Did you hear? History was made this past weekend. And no, I’m not speaking in hyperbole. *smile*
Imagine a writers’ conference with high-quality speakers, matching those found at national conferences. Imagine being able to attend for a fraction of the cost of other national writers’ conferences and with no travel costs. Imagine being able to attend no matter your location, time zone, health or family issues, etc.
Okay, an online global writers’ conference. That’s been done before—Yahoo email loops, blog posts, and text chats. Where’s the never-before history?
Now imagine all that in a virtual conference center, complete with a “lobby” for chatting between sessions, a private room for agent pitches, social activities to get to know other attendees, live presentations with webcams and screen sharing, real-time question and answer sessions by microphone (or by chat box for the shy). In short, imagine an online conference that felt like an in-person conference—other than the pajamas and fuzzy slippers.
This past weekend, Kristen Lamb‘s WANA International did a “soft launch” for WANACon, the first-ever fully interactive global writers’ conference. A few of us announced it ahead of time on our blogs and social media, but we didn’t push it that hard because this was the guinea pig session. Literally.
The software TechSurgeons (led by my tech guy) put together for Kristen had never been tested for this use. He had programmers making changes less than a week before the conference and built the servers the conference ran on just a day before opening the lobby.
Yet, thanks to everyone’s hard work, from Kristen and her team to the speakers and attendees, the conference was a smashing success. (You know it’s good when New York Times bestselling author Allison Brennan gushed about her WANACon speaking experience.)
The speakers Kristen brought in were national conference quality (editors, agents, ebook designers, bestselling authors, etc.), and TechSurgeons’s technology all worked. I’ll admit it. I’m filled with pride they were able to pull this off. *leans close and whispers* I was the matchmaker for the business partnership between my tech guy and Kristen.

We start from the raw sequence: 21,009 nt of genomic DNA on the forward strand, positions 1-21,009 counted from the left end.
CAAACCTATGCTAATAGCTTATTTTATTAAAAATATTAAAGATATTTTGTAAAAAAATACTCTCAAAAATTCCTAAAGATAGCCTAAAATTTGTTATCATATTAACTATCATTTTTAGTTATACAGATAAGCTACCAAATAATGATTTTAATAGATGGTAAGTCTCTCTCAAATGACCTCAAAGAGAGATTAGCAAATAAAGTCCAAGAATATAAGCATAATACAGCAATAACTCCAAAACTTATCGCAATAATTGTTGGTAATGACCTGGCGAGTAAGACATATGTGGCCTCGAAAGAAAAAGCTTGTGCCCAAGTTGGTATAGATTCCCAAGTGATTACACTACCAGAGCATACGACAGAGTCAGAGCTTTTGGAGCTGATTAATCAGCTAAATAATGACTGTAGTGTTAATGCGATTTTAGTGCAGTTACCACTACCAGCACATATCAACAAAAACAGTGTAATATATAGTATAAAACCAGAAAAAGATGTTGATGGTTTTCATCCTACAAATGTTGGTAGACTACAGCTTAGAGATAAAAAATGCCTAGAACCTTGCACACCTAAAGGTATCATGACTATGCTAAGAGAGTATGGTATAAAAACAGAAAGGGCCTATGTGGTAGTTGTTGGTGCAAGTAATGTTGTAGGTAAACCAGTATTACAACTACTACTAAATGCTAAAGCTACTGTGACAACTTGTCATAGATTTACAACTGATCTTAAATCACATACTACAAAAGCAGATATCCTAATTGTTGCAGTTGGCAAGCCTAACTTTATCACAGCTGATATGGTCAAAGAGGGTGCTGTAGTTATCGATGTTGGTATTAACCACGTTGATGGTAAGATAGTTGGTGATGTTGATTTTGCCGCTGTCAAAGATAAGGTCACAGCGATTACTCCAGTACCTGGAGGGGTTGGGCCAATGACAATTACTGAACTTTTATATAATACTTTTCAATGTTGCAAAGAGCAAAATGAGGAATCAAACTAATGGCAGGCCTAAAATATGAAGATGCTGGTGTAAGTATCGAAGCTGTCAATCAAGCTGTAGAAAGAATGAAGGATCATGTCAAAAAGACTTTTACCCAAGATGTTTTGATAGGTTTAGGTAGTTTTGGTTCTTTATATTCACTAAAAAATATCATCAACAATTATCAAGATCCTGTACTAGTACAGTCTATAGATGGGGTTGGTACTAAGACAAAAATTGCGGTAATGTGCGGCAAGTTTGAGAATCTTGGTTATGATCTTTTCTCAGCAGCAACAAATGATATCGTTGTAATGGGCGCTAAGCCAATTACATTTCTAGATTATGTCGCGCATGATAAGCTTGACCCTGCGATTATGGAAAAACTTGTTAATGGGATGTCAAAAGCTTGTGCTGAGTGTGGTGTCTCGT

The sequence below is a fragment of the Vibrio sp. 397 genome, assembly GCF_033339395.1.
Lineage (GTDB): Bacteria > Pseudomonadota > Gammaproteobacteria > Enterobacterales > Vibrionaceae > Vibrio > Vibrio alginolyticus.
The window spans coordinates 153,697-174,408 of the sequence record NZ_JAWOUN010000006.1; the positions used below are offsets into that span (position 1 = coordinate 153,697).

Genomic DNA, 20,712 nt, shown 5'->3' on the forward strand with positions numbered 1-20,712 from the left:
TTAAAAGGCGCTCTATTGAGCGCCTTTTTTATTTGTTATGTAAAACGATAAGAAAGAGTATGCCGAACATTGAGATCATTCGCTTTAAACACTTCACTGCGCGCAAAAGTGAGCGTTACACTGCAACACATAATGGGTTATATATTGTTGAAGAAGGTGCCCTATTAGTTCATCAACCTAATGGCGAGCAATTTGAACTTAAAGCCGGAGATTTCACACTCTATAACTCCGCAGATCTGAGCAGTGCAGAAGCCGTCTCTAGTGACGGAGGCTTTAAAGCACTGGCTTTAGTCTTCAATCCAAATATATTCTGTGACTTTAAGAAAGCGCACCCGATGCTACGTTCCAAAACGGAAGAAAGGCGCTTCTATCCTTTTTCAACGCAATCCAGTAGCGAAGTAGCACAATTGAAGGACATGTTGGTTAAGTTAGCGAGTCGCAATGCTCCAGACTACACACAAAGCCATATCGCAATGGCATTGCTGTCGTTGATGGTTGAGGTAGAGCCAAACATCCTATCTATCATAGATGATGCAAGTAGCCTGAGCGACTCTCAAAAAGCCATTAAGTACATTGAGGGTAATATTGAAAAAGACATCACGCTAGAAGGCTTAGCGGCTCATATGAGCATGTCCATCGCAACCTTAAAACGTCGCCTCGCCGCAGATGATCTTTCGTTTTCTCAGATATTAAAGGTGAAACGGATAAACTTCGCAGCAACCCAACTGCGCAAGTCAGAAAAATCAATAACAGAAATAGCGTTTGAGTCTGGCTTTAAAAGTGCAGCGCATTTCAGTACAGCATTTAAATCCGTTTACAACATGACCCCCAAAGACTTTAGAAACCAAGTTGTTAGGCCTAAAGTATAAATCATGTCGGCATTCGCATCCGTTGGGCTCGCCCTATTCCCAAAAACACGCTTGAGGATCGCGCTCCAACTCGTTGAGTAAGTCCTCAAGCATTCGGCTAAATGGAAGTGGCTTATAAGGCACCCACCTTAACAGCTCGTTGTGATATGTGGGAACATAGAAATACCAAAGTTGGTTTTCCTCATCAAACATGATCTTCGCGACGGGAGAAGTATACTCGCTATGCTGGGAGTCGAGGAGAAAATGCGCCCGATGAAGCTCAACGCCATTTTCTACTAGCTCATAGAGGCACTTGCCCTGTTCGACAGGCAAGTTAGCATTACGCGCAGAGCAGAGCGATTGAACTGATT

It ended up being a very long and exhausting weekend for me (I moderated fifteen 90-minute-plus workshops), but it was worth it to see the conference come together. And stay tuned, Kristen wants to make these WANACons a regular event. (Sign up for email notifications to receive the updates.)
Kristen’s hoping to hold the next WANACon in June because the publishing industry is changing so fast annual conferences aren’t enough. What worked six months ago might not work now.
And that truth brings me to the point of this post…
What Do We Do When Advice Conflicts?
Just like an in-person conference, advice from the speakers was all over the map. One didn’t like print-on-demand (POD) at all, one liked Lightning Source and hated CreateSpace, and one liked CreateSpace and hated Lightning Source (both POD printers, if you’re not familiar with the names). Some insisted expensive options were necessary and some advocated for “cheap but good.” Some represented traditional publishing and some believed self-publishing is the only way to go.
Is there a right answer and a wrong answer? Is one of them more tapped into the future and the rest are behind the times?
We see this same problem of conflicting advice with the feedback from our critique partners and beta readers. A character that one loves another one can hate. Same with plot twists, emotional scenes, etc. Which one is “right”? Should we change that character and cut that scene—or not?
It’s enough to make us freeze up and not want to do anything for fear of making a mistake. *raises hand*
The truth of the matter is that no one knows The Ultimate Truth Appropriate For All Situations (TM). Kristen purposely invited speakers with different viewpoints so we could learn about issues from all sides. We purposely use multiple critique partners or beta readers to get more eyeballs on our work.
We know that everything in writing is subjective, and that not every reader will love our stories. Similarly, what works for one person might not work for us, whether that’s plotting a story instead of writing by the seat of our pants or self-publishing instead of querying agents.
No one else can speak for what we want to accomplish. Not for that character, that plot event, that story. And certainly not for our career.
My goals are different from the goals of other writers. My priorities are different. My lines of what I’m willing to do—or not willing to do—are different. My budget, patience, and ability to take criticism and rejections are different.
So while it’s hard to keep our focus on our situation when we’re faced with conflicting information, we have to banish our self-doubt and listen to our inner voice. Only we know what will make us happy. And our happiness is more important than what others pressure us to do.
In what areas have you struggled with conflicting advice? Do you freeze up or push forward? How do you decide what to do? Have you been to other online writing conferences before? Does the format and interactivity of WANACon sound more appealing?Pin It